This seminar is designed to be presented to practicing residential real estate appraisers. It is quite possible that this material will also appeal to loan underwriters, lender quality control persons and even some investors. This material is designed to invoke discussion about the correct use, pitfalls and optional procedures utilized in the review of appraisal reports.
Knowledge of the Uniform Standards of Professional Appraisal Practice (USPAP) is a large part of any appraisers practice and it will be part of this material as well. It is not the intent of this material to present a USPAP course but any discussion of the review appraisal function will include a discussion of the rules required to be followed. There will be links to the Appraisal Foundation where the current document can be found. In USPAP, the focus of review work is in Standard 3.
This material will focus on a line by line discussion of the Fannie Mae Form 2000 which is used to present a single unit residential appraisal review report and the Uniform Residential Appraisal Report (URAR) which is used to report most residential appraisals. This discussion includes tips on where to research or confirm the data and some possible areas where review appraisers may need to focus.
The practicing appraiser may think they know how to do a review assignment but in many cases, the review appraiser perceives the correct procedures from the limited view of their past experience or training. This material will attempt to present a wide view of appraisal review assignment in accordance with Standard 3 and hopefully aid the practitioners in keeping an open mind as to the correct procedure and possible outcomes. Clients generally do not like to get bogged down in the minutia of the appraisal process. Most clients want more or less an executive summary of the appraisal review unless there are factors what will change their intended use of the appraisal or the risk associated with the investment. Investors like Fannie Mae, Freddie Mac and insurers like FHA/HUD have Quality Control programs for appraisers that include review appraisals.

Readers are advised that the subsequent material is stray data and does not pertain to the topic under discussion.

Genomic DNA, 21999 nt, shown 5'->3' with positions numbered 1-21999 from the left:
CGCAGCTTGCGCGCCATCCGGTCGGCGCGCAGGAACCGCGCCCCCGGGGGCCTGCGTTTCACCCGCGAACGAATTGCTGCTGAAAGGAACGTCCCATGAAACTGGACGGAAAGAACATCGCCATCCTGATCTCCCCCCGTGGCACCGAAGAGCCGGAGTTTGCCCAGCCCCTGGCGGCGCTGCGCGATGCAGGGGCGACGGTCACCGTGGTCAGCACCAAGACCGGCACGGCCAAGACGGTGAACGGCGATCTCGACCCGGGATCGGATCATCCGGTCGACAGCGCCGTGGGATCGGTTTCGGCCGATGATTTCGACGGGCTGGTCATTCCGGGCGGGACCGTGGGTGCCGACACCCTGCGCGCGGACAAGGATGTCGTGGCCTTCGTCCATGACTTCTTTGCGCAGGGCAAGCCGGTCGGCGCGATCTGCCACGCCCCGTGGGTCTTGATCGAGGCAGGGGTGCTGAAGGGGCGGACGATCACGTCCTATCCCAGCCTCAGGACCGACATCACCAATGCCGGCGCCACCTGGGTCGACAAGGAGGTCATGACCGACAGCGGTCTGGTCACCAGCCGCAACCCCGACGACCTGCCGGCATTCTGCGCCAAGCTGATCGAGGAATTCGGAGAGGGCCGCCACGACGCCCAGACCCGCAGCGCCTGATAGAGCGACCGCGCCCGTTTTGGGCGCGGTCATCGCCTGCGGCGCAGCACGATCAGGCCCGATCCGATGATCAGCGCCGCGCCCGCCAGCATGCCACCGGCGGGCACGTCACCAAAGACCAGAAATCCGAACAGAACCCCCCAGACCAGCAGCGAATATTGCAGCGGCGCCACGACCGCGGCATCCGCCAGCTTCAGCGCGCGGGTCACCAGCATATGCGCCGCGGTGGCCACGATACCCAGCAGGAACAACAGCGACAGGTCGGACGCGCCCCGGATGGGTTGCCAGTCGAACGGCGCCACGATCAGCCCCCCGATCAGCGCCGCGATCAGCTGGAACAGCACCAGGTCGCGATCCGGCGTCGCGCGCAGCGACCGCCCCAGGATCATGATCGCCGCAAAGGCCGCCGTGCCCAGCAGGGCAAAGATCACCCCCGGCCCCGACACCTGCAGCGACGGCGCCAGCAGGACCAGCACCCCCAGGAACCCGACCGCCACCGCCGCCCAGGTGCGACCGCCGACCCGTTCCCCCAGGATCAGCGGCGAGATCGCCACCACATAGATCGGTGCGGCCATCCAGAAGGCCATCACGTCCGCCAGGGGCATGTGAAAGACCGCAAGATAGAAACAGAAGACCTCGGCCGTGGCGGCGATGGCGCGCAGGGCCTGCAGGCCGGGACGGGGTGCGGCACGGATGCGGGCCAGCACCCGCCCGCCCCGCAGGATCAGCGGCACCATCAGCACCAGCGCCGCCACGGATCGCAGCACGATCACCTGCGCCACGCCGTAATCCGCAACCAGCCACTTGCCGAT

Since many residential review appraisal assignments are done for lenders who are complying with quality control requirements, included in this material are refer-ences to the quality control criteria in place for the major lenders and investors. What is required, what is suggested and what is not wanted from the review ap-praiser is important to know. If the investors want certain details and not others, it is important for the appraiser to focus on the needs of the client not the needs as perceived by the appraiser.
AI CE Credit for Designated members, Candidates for Designation and Practicing Affiliates